Hormones, Epigenetics, and Macular Degeneration

Science and technology are always changing in the treatment and management of macular degeneration. Even with these advances, the exact cause and development of age-related macular degeneration (AMD) is not well known.

Scientists and doctors have been looking at how hormones and epigenetics play a role in the development of AMD.

What is epigenetics?

Epigenetics is the study of how genes are turned on or off without changing the actual DNA code. This is important because scientists are able to study how genes can be turned off or on and how this relates to disease.1

An example of this is the fact that our bodies have all types of cells, but only one DNA code. Cells are expressed differently, but the code sequence remains the same. Epigenetics explores how the expression of the genes relates to wellness and disease.

What are epigenetic influences on age-related macular degeneration?

Epigenetic influences on AMD are complicated and remain not fully understood. Research has shown that certain factors do play a role in influencing the development of AMD and can impact turning on or off the genes related to AMD.1

If the body is unable to balance the damaging atoms of the body with its detoxifying ability, the result is what is known as oxidative stress. This stress then can turn on or off various genes which have been shown to influence AMD.2

What are hormones?

Hormones are chemicals inside the body that control different things. Hormones travel in the blood to different organs of the body, telling the organs to do different things. Blood pressure regulation, sleep, and hunger are all controlled by hormones.3

How do hormones play a role in macular degeneration?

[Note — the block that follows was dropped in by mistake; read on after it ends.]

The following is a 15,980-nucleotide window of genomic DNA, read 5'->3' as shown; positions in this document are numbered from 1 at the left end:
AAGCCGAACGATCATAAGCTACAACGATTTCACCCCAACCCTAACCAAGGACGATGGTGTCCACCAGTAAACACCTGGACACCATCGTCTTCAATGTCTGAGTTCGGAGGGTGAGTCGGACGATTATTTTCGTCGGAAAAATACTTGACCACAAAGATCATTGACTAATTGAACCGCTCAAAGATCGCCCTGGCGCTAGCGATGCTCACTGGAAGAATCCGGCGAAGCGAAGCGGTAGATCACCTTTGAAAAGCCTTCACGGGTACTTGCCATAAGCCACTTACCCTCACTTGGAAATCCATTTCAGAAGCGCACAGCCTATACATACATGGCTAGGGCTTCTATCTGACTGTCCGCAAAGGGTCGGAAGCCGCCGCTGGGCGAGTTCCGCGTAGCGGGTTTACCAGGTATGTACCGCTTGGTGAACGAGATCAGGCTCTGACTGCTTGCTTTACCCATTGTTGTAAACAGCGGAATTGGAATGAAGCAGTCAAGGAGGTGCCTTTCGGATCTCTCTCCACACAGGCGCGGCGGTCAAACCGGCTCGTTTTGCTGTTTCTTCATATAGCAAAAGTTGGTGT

Like epigenetics, the exact hormone action in macular degeneration is not well known. Research has shown that thyroid hormones are known to regulate various visual functions. Those with an increased level of a certain thyroid hormone known as T4 have an increased risk of developing age-related macular degeneration (AMD).

Thyroid hormone dysfunction has also been linked to cardiovascular health problems, such as increased vessel plaque and heart disease. It is for this reason that scientists can then link vessel and heart problems to the development of AMD, all which are common to thyroid dysfunction.3,4

Some studies have suggested that postmenopausal hormone treatment may reduce the risk of AMD. However, consistency of treatment effectiveness is not found in these studies and have not been reproduced.5

This does not mean that all with thyroid hormonal dysfunction go on to develop macular degeneration. This is the great mystery scientists and doctors are trying to solve—why do some go on to develop the disease while others do not?

Why are there still so many unknowns?

Exact causes and factors of developing macular degeneration are not known. There are known increased risk factors and populations at greater risk, but why is it that the science is not there to be able to pinpoint exact answers on macular degeneration?

Unfortunately, disease processes are complex and the factors that lead to them are even more involved. There are so many variances to epigenetics and hormones that it is very difficult to determine exact causes.

The good news? Science is constantly evolving and new studies and research teach us more about how hormones and epigenetics relate to macular degeneration.

What about hormone or alternative therapy for macular degeneration?

When searching for treatments and answers, many will find alternative therapies that claim to cure what doctors have tried to treat and cure for centuries. Remember that “alternative therapies” are not descriptive and are usually not regulated. Always look at these options with a critical eye and bring your questions to your doctor.

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